Objective This study analysed interactions between job insecurity and temporary employment and health. We tested the violation hypothesis (whether permanent employment increases the health risk associated with job insecurity) and the intensification hypothesis (whether temporary employment increases the health risk associated with job insecurity) in a longitudinal setting. Previous research on this topic is scarce and based on cross-sectional data.
Methods A population cohort (n=1071) was surveyed at age 30 and age 42. Exposure to temporary employment during this 12-year period was elicited with a job-time matrix and measured as the score of 6-month periods. Exposure to job insecurity was measured according to the perceived threat of unemployment. Health at follow-up was assessed as optimal versus suboptimal self-rated health, sleep quality and mental health. In addition to sociodemographics and baseline health, the analyses were adjusted for exposure to unemployment, non-employment and self-employment during the 12-year period.
Results 26% of participants had been exposed to temporary employment. The effect of job insecurity on health was the same in the exposed and unexposed groups, that is the violation hypothesis was not supported. Non-significant interactions between the exposures and all health outcomes also indicated null findings regarding the intensification hypothesis.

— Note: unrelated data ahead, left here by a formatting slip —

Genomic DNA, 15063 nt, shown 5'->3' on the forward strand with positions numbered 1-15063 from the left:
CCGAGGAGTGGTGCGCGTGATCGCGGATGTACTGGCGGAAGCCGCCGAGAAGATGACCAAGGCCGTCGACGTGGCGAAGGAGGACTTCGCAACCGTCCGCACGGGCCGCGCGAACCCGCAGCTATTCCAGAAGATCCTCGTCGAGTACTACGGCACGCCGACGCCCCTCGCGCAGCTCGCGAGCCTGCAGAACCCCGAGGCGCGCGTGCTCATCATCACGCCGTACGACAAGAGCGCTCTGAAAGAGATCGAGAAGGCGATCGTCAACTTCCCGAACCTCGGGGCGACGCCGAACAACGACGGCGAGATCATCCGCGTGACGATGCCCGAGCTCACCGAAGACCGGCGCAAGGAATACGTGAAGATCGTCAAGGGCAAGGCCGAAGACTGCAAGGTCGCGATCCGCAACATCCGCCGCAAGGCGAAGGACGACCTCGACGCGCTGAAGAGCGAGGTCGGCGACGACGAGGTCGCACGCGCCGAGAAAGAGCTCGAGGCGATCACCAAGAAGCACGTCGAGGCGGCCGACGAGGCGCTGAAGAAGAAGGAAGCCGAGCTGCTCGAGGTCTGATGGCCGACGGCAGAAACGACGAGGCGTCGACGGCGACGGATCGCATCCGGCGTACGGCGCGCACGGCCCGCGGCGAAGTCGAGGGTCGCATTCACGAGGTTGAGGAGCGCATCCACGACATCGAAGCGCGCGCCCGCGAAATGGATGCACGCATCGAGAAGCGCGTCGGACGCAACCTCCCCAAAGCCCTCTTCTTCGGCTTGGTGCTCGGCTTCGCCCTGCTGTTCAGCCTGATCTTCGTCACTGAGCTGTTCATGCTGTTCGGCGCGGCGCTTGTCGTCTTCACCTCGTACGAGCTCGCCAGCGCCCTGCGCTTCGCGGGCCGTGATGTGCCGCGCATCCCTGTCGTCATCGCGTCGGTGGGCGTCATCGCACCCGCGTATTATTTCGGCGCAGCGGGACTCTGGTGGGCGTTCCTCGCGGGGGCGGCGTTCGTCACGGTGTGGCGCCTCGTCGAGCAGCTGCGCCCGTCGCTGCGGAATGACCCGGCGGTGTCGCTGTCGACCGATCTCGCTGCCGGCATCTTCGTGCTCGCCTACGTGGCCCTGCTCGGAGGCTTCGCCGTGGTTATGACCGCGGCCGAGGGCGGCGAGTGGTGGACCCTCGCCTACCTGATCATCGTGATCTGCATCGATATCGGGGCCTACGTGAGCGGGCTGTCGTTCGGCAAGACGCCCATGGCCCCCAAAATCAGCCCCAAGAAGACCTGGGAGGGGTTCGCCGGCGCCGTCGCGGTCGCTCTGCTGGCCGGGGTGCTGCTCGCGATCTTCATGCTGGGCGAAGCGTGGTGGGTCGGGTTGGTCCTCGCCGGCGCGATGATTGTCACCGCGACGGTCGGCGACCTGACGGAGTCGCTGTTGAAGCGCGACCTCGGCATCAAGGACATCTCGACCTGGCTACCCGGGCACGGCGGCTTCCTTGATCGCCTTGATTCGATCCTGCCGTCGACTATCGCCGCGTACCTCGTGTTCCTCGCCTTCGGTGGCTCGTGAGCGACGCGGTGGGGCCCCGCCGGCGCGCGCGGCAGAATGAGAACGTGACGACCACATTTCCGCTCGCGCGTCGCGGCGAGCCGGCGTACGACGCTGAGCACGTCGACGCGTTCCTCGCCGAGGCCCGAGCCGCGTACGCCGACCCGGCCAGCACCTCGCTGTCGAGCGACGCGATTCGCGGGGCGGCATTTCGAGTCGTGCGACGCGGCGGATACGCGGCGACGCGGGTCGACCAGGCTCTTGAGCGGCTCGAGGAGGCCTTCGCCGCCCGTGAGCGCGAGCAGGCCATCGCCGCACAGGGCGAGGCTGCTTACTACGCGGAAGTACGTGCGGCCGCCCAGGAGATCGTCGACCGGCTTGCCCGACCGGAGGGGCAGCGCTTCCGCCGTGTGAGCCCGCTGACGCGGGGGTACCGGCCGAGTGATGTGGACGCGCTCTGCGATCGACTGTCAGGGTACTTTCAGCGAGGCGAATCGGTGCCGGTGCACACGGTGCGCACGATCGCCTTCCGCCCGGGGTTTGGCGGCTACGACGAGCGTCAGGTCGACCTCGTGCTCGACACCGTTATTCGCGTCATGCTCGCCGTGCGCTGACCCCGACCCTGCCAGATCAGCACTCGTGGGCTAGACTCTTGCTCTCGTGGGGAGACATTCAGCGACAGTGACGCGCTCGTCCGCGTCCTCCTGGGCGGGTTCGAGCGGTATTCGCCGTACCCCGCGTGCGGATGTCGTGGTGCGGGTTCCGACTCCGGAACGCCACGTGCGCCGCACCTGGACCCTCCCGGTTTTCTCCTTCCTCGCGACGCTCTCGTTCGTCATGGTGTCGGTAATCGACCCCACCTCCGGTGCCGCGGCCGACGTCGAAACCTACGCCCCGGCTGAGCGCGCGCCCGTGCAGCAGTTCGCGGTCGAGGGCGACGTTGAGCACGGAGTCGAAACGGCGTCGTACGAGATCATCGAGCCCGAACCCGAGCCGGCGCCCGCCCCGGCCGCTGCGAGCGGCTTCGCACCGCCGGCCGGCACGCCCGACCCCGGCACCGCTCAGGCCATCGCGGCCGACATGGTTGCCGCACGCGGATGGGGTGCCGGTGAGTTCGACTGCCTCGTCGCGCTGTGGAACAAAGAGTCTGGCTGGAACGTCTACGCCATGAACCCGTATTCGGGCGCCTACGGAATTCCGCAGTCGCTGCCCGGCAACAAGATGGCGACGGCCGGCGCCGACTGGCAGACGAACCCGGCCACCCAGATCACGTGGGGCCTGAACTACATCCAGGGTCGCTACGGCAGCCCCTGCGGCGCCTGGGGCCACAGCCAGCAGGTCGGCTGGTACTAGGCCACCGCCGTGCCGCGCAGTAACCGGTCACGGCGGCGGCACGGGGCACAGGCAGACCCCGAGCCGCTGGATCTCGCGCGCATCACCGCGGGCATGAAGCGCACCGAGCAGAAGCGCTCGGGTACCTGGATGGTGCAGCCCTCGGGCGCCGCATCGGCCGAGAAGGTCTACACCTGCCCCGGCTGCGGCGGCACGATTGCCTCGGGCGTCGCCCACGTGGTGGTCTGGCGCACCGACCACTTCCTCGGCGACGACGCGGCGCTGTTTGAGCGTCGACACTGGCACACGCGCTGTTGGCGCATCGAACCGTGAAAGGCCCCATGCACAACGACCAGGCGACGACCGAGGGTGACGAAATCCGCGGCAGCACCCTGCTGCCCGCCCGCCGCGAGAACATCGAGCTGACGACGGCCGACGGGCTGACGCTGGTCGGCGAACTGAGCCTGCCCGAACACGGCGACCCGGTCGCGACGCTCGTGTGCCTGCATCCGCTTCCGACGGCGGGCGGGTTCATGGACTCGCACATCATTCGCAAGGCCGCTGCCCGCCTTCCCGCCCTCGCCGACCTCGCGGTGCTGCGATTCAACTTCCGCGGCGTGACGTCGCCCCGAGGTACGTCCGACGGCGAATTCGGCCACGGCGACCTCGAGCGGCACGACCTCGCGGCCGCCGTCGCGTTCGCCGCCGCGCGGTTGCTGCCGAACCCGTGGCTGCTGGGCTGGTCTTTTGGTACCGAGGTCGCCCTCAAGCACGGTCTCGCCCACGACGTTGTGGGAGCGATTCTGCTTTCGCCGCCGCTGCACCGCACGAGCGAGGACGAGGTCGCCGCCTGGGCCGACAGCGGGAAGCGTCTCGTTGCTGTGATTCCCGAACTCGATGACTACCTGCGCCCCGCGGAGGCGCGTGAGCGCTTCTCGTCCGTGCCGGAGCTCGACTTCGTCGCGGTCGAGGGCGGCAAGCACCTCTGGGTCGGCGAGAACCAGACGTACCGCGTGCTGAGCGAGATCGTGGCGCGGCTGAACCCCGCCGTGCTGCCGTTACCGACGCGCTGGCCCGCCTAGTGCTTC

Conclusions These findings suggest that perceived job insecurity can lead to adverse health effects in both permanent and temporary employees. Policies should aim to improve work-related well-being by reducing job insecurity. Efforts towards ‘flexicurity’ are important, but it is equally important to remember that a significant proportion of employees with a permanent contract experience job insecurity.
- Job insecurity
- temporary employment
- self rated health
- psychological distress
- public health
- longitudinal studies
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Funding This work was partially supported by the Umeå Centre for Global Health Research, with support from FAS, the Swedish Council for Working Life and Social Research (grant no. 2006-1512) and by the Academy of Finland (grant no. 132668).
Competing interests None.
Ethics approval This study was conducted with the approval of the Regional Ethics Review Board in Umeå.
Provenance and peer review Not commissioned; externally peer reviewed.
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